The Regiment remained at Chantilly until December 10th, 1862, when with its brigade it was placed en route for Fredericksburg, but arrived there too late to participate in the battle, and marched back to Stafford C. H. It was at this place, where, after much neglect all, the sutlers came in with loaded wagons. The men had not yet been paid, or not for some time, at least, and many hungry eyes were fixed longingly upon the wagons. Private ___________, of Company K, was equal to the occasion - carefully noting the time at which the guard was to be relieved and the number of the relief, he "borrowed" a sergeant's blouse, and made a special detail of his own. About ten minutes before the regular relief was due, he made the rounds, relieving every man on guard around the wagons and before the trick was discovered there was only a "beggarly array" of empty wagons left. The peculiar facility with which the boys of the 25th could up a job of that kind, merited, and received the appreciation of the balance of the division. The boys engaged in the fraudulent relief never were discovered.

We remained in camp at the Court House until January 20th, 1863, when the brigade marched to Belle Plains, but in a few days returned to the neighborhood of the old camp, and built permanent winter quarters.

While the Regiment was at Belle Plains, Adjt. William L. Hoyt resigned his commission.

Brooks' Station-Spring of 1863-Chancellorsville

From January 20th, 1863, until the latter part of the following April, the Regiment remained in camp at Brooks' Station, in the brigade temporarily under command of Col. J. C. Lee, of the 55th Ohio. The division was commanded by Gen. N. C. McLean. Battalion and brigade drills were held daily, in preparation for the spring campaign, which, under Major General Hooker, promised to be unusually active.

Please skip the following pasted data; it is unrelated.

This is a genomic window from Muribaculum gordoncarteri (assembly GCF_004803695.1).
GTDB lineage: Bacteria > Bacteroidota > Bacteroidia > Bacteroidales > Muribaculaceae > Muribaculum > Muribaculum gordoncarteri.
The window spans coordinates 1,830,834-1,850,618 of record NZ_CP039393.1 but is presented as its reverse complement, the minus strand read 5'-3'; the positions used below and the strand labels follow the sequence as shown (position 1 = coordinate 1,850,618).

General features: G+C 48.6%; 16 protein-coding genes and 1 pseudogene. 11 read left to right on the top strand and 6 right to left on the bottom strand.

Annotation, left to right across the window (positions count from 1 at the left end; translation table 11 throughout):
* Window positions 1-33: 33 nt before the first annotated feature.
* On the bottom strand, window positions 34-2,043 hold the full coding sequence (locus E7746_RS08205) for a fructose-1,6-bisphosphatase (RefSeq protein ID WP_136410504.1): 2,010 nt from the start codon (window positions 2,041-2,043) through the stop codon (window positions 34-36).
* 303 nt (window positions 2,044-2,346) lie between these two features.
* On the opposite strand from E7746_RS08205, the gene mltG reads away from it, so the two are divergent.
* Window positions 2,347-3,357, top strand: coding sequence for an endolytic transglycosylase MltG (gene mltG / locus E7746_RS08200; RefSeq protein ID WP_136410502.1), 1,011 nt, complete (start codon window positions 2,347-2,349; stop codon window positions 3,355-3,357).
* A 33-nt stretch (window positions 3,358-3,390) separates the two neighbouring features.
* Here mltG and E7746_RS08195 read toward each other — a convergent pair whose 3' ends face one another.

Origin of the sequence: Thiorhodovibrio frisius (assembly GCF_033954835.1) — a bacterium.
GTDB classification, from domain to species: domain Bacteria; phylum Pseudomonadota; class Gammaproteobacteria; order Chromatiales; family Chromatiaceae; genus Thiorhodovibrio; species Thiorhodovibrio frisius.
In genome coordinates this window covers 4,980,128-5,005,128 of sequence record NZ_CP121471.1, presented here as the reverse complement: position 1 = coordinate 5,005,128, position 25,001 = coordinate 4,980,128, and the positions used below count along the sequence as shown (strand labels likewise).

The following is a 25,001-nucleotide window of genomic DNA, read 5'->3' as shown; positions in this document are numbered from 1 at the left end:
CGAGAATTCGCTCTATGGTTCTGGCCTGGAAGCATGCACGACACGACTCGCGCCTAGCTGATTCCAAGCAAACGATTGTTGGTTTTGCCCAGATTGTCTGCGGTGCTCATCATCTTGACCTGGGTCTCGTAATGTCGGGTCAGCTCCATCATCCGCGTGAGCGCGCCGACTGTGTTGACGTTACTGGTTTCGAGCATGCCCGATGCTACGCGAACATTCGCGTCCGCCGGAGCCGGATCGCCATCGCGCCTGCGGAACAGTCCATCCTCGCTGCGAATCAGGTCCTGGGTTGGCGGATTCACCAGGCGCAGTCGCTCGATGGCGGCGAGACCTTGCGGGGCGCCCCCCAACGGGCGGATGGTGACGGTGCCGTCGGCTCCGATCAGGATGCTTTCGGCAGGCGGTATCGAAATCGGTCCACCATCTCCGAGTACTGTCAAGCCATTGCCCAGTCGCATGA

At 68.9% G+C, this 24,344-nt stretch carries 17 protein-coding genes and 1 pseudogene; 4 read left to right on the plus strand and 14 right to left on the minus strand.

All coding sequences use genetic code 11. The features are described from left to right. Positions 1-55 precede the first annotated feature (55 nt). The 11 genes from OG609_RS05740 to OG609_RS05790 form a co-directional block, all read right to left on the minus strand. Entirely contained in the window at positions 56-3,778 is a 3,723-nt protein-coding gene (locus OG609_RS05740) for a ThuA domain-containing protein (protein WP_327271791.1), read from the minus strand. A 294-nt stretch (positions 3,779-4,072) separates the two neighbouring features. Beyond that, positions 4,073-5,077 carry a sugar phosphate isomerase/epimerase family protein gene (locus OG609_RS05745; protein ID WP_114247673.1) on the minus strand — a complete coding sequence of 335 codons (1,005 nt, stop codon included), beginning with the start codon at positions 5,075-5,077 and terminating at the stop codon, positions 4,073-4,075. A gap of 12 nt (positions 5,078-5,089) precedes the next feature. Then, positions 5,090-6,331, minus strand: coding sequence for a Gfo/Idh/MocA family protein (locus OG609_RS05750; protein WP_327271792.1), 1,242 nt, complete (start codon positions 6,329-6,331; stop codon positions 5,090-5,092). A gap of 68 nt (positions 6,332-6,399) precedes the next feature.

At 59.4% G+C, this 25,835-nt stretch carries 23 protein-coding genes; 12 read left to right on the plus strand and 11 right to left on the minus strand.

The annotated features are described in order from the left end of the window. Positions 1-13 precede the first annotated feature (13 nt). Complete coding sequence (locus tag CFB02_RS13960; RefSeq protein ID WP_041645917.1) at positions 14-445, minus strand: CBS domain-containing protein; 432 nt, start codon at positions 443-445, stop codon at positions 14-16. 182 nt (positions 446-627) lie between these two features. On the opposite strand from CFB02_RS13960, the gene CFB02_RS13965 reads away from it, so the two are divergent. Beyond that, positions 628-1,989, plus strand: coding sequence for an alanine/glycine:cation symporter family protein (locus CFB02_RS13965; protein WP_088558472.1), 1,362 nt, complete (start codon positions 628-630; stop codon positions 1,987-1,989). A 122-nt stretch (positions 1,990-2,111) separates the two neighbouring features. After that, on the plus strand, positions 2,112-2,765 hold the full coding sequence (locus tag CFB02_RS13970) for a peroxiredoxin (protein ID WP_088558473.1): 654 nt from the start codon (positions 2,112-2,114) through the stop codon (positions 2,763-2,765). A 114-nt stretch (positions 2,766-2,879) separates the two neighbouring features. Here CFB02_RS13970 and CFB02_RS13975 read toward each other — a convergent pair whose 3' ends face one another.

In the reorganization of the army we were placed in the eleventh corps, which was formed mostly of troops that had been under command of Gen. Franz Sigel. Gen. O. O. Howard was the corps commander. Some alterations had occurred in our brigade. The 73d Ohio had been transferred to another division, and the 107th Ohio and 17th Connecticut, a new regiment, just come to the front, had been added to the brigade; three of the old regiments remained, viz., 25th, 55th and 75th Ohio. Before the campaign fully opened, Col. J. C. Lee returned to the command of his regiment, and Brig. Gen. J. C. McLean, late colonel of the 75th Ohio, to the brigade, leaving the division to the command of Major General Devens. As before stated, Gen. O. O. Howard commanded the corps. Some dissatisfaction existed among the German troops, occasioned by the removal of their favorite commander, Gen. Franz Sigel, and Howard was looked upon with considerable disfavor. The free-thinking element of the corps took but little stock in the ministerial reputation of the new commander. They felt that a representative countryman had been unjustly deprived of his command, and therefore entered upon the campaign with less enthusiasm than would have been shown had Sigel occupied his old position as their leader. This feeling, however, occasioned no part of the disaster which befell the eleventh corps on the 2d of May, 1863. Twenty years have elapsed since the battle of Chancellorsville, during which time it has been convenient to attribute the result of that campaign to the demoralization of the corps. It is time justice should be done, by calling attention to the actions of Generals Howard and Devens, and the position occupied by the first division, upon which the disastrous assault was made.

On the 27th of April, 1862, the corps marched toward Chancellorsville via Hartwood Church, Kelly's and Germania fords, and reached Chan-cellorsville April 30th, and was placed in position near Hatch's house.

It is a remarkable incident that the 25th Ohio left camp at Brooks' Station with 443 officers and men, and on the evening of the last day's march, took 444 men into camp, one man from the hospital, Oliver W. Williams, hospital steward, having joined the Regiment, and not one having straggled from the ranks during the march.